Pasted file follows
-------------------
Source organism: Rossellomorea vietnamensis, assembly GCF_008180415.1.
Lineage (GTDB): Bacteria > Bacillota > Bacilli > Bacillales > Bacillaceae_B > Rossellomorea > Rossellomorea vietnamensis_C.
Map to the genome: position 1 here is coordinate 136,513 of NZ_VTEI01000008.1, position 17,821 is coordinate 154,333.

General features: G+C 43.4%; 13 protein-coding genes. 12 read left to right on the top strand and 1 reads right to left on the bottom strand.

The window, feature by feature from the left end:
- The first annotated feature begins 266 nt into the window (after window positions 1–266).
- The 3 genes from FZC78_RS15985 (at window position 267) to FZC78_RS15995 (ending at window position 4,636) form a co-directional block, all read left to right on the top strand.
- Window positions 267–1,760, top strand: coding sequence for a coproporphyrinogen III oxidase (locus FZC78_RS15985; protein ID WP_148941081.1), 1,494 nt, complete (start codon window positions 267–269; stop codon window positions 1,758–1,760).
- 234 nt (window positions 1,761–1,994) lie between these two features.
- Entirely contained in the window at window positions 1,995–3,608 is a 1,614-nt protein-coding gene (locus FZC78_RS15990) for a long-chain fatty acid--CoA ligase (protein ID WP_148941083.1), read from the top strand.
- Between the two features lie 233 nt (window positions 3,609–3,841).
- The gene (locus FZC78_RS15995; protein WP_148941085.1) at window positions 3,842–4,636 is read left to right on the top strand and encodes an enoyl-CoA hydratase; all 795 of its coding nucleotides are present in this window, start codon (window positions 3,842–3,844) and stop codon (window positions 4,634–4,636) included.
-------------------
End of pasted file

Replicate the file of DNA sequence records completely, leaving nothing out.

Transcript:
Source organism: Rossellomorea vietnamensis, assembly GCF_008180415.1.
Lineage (GTDB): Bacteria > Bacillota > Bacilli > Bacillales > Bacillaceae_B > Rossellomorea > Rossellomorea vietnamensis_C.
Map to the genome: position 1 here is coordinate 136,513 of NZ_VTEI01000008.1, position 17,821 is coordinate 154,333.

General features: G+C 43.4%; 13 protein-coding genes. 12 read left to right on the top strand and 1 reads right to left on the bottom strand.

The window, feature by feature from the left end:
- The first annotated feature begins 266 nt into the window (after window positions 1–266).
- The 3 genes from FZC78_RS15985 (at window position 267) to FZC78_RS15995 (ending at window position 4,636) form a co-directional block, all read left to right on the top strand.
- Window positions 267–1,760, top strand: coding sequence for a coproporphyrinogen III oxidase (locus FZC78_RS15985; protein ID WP_148941081.1), 1,494 nt, complete (start codon window positions 267–269; stop codon window positions 1,758–1,760).
- 234 nt (window positions 1,761–1,994) lie between these two features.
- Entirely contained in the window at window positions 1,995–3,608 is a 1,614-nt protein-coding gene (locus FZC78_RS15990) for a long-chain fatty acid--CoA ligase (protein ID WP_148941083.1), read from the top strand.
- Between the two features lie 233 nt (window positions 3,609–3,841).
- The gene (locus FZC78_RS15995; protein WP_148941085.1) at window positions 3,842–4,636 is read left to right on the top strand and encodes an enoyl-CoA hydratase; all 795 of its coding nucleotides are present in this window, start codon (window positions 3,842–3,844) and stop codon (window positions 4,634–4,636) included.